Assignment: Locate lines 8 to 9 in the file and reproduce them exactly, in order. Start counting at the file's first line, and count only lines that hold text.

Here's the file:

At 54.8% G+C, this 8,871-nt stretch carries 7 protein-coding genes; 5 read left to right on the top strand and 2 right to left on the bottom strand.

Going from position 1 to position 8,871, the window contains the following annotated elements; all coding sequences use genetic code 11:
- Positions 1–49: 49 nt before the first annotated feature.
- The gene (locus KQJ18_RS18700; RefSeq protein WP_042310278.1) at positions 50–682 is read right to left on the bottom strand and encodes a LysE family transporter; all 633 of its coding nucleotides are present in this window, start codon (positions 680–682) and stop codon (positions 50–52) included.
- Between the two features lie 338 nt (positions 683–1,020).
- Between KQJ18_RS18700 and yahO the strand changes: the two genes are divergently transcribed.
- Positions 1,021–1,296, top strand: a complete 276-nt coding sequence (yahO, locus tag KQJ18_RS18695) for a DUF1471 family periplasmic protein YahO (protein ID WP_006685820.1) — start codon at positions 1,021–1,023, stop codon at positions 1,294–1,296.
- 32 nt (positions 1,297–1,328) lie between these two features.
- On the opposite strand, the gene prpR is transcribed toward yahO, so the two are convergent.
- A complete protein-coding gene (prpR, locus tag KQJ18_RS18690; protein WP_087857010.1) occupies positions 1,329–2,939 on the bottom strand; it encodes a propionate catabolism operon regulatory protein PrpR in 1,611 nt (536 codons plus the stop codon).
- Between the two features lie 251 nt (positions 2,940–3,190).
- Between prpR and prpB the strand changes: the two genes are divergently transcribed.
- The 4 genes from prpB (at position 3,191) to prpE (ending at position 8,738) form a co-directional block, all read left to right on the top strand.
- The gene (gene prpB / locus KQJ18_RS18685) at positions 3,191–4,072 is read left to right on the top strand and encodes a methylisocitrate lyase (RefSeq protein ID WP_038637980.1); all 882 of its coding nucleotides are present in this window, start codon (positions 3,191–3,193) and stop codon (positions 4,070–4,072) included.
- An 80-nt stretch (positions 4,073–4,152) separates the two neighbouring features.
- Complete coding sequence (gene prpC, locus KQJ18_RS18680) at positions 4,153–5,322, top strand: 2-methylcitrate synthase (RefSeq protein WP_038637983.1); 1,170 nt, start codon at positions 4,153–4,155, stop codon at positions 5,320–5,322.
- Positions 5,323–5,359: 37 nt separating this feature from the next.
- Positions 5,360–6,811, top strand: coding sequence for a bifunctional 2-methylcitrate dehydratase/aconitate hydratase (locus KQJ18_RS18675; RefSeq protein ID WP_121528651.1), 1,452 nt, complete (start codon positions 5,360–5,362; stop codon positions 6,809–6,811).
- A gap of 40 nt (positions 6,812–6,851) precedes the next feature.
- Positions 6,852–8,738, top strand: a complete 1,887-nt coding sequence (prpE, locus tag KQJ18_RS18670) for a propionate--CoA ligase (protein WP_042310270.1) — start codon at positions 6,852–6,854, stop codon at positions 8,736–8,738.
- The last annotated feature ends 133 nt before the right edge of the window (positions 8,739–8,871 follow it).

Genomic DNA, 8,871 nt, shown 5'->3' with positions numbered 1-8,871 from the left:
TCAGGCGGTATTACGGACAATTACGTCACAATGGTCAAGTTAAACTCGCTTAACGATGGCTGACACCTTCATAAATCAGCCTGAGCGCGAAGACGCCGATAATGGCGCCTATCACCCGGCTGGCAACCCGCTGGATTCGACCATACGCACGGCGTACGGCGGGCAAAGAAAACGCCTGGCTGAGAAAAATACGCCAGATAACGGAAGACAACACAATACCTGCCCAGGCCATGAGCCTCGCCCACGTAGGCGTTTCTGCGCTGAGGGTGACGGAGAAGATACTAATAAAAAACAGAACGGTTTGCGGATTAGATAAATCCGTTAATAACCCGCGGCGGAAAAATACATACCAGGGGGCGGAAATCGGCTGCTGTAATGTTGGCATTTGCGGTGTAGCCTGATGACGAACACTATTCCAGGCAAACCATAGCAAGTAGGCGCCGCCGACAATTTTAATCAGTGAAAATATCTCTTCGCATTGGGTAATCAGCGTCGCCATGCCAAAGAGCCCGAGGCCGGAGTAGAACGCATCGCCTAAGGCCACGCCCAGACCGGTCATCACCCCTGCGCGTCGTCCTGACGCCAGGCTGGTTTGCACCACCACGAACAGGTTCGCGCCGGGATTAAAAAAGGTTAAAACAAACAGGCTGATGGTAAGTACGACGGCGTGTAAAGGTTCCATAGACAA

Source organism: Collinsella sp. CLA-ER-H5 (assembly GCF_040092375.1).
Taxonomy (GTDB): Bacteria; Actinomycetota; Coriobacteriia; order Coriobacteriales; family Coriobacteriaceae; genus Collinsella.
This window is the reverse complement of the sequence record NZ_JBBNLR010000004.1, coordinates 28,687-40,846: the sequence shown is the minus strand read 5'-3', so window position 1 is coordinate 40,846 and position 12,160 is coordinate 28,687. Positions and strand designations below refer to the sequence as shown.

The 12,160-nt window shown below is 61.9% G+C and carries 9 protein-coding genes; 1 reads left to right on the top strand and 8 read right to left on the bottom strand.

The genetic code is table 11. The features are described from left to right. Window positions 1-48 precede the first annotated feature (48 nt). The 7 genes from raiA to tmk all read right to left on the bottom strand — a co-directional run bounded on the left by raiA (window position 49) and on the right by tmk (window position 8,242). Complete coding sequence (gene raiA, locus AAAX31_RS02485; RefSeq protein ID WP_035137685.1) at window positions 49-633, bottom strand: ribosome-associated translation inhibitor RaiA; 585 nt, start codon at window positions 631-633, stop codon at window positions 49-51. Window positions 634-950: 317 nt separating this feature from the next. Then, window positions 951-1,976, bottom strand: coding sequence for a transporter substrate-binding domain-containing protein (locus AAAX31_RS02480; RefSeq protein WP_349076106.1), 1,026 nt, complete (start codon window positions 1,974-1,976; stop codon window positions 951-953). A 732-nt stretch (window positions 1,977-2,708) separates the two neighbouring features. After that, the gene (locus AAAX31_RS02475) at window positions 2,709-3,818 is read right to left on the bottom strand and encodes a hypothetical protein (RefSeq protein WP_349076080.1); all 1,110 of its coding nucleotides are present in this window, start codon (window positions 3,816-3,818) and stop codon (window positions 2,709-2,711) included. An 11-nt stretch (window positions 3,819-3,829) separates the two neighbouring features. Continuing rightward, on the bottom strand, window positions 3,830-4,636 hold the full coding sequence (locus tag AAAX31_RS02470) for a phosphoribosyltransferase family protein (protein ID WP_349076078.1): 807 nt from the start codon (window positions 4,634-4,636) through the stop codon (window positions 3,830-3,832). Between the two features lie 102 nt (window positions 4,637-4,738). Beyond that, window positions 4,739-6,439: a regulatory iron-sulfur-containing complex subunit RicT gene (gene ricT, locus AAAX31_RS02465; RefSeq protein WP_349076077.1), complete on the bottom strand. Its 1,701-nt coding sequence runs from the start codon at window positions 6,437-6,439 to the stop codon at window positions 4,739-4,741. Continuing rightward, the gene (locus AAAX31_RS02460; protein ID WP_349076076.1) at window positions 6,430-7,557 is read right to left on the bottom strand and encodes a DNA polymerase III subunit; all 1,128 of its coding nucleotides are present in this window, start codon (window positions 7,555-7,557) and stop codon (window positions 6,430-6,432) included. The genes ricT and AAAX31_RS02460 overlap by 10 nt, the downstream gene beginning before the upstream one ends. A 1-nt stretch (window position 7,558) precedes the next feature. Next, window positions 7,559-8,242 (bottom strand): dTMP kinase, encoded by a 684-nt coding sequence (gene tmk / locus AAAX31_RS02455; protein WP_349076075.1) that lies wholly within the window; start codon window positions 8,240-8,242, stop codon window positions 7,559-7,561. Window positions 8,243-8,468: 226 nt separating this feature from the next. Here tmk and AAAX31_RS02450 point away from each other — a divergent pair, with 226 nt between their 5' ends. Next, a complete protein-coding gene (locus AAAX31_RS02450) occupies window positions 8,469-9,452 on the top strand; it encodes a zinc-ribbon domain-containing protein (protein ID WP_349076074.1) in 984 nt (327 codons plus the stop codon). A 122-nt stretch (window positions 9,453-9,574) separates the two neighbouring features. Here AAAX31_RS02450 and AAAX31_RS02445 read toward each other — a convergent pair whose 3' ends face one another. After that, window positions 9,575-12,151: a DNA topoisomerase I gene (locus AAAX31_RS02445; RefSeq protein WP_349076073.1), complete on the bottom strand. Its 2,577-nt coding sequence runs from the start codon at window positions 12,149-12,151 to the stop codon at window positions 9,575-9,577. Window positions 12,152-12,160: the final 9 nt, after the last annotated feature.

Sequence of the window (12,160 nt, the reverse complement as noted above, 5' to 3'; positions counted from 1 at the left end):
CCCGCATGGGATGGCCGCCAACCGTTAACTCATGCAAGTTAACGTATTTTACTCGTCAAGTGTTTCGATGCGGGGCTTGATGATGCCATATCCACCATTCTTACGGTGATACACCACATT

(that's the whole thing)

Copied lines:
- 32 nt (positions 1,297–1,328) lie between these two features.
- On the opposite strand, the gene prpR is transcribed toward yahO, so the two are convergent.